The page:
I made it to the start line and I felt okay. The wind was a little chilly, but I had my ears and hands covered so I felt fine. I didn’t worry about the pace in the first few miles. It can get a little congested, and I didn’t want to waste energy trying to get around people. Because of where I started with the corral, I was a little slower than I wanted to be but I knew it would open up a little later. Also, my coach wanted me to start a little slower than goal pace. By the 3rd mile, my pace was getting closer to my goal pace. I felt fine as I went through those miles, taking in the scenery, watching the runners around me. I had a few slower miles in there, but around mile 11, I needed to refill my bottle. This is where things started to go south. I couldn’t get the volunteers at the water station to understand I just wanted them to pour water in from the pitcher, they kept trying to hand me cups. Then I dropped my cap on the ground, and because my  fingers were a little numb from the cold, I couldn’t get my Nuun tablet in the bottle either. I was flustered, but I should have been able to recover from that and get back on pace. I put my gloves back on to warm my hands up, because the shady parts of the course were still cold to me.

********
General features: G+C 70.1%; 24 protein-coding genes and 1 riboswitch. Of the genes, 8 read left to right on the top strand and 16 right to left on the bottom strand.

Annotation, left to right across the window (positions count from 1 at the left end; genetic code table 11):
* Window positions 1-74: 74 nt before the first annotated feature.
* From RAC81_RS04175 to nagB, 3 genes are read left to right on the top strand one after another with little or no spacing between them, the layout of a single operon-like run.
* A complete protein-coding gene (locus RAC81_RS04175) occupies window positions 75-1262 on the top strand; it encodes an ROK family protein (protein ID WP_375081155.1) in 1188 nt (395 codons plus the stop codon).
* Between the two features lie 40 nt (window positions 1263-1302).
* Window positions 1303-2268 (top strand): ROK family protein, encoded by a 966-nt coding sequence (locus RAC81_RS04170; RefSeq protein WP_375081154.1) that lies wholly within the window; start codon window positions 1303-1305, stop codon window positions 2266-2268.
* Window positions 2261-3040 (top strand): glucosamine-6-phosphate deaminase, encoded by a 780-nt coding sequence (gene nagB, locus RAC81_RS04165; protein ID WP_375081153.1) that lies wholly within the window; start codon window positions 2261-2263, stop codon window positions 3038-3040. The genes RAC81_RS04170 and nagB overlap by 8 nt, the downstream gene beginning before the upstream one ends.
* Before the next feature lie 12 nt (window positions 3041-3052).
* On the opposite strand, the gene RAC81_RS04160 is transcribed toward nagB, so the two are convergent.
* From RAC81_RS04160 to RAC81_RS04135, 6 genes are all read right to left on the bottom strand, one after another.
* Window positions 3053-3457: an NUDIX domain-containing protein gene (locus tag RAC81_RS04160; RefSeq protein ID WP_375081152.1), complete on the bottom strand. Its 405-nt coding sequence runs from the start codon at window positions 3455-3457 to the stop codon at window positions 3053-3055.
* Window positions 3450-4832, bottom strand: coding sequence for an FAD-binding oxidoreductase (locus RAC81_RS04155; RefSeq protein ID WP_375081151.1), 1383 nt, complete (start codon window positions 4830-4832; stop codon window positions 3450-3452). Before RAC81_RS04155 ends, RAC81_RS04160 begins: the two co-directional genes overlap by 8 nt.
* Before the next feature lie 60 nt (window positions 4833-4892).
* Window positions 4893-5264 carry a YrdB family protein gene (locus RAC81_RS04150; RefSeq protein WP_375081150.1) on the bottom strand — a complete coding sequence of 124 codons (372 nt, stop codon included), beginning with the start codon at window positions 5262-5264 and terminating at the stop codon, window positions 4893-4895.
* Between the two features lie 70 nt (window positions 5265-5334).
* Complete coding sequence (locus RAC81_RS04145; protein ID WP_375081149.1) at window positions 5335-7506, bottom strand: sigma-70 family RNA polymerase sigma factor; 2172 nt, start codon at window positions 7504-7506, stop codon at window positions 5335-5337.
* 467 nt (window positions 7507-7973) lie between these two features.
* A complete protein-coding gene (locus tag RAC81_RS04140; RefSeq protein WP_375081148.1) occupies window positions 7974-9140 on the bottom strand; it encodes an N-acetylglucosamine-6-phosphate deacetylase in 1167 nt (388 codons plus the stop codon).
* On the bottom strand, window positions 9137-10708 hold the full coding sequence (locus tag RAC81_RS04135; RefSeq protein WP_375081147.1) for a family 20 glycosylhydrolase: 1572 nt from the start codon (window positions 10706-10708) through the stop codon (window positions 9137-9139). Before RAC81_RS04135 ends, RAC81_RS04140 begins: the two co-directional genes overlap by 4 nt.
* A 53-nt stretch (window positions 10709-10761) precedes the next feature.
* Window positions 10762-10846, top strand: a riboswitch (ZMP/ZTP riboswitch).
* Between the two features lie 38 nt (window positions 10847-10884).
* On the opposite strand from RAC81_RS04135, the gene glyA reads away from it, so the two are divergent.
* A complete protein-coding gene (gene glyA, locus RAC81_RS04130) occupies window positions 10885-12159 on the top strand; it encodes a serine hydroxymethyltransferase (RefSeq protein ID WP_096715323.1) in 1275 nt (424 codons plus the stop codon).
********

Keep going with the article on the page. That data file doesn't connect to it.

I checked my overall time at the halfway point – 2:07. Okay, I could still pull out a 4:15 and be content.

My Garmin buzzed early for mile 15 (through some buildings) so I knew my mileage would be off after that. Then my race slowed even more. I’m still trying to figure this out. I kept up with my fuel, took my gels on time, and stayed hydrated with my electrolytes. But my pace had gone from 9s to 10s to 11s. I was running, just much slower. I didn’t feel sick, didn’t feel like I hit the wall, and I took very few walk breaks (mostly to take a gel or refill my drink). In the last 5k, I was passing people and felt like I was running strong. Then I looked at my Garmin and saw 11:36 pace for that mile. Oh, man is that humbling!